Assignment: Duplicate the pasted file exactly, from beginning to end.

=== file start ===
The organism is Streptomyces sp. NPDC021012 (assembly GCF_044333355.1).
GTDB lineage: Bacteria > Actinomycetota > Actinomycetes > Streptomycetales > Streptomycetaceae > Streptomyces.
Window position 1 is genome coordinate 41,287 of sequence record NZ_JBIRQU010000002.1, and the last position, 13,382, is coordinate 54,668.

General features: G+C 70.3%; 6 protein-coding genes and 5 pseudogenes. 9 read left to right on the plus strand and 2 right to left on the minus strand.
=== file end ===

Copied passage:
The organism is Streptomyces sp. NPDC021012 (assembly GCF_044333355.1).
GTDB lineage: Bacteria > Actinomycetota > Actinomycetes > Streptomycetales > Streptomycetaceae > Streptomyces.
Window position 1 is genome coordinate 41,287 of sequence record NZ_JBIRQU010000002.1, and the last position, 13,382, is coordinate 54,668.

General features: G+C 70.3%; 6 protein-coding genes and 5 pseudogenes. 9 read left to right on the plus strand and 2 right to left on the minus strand.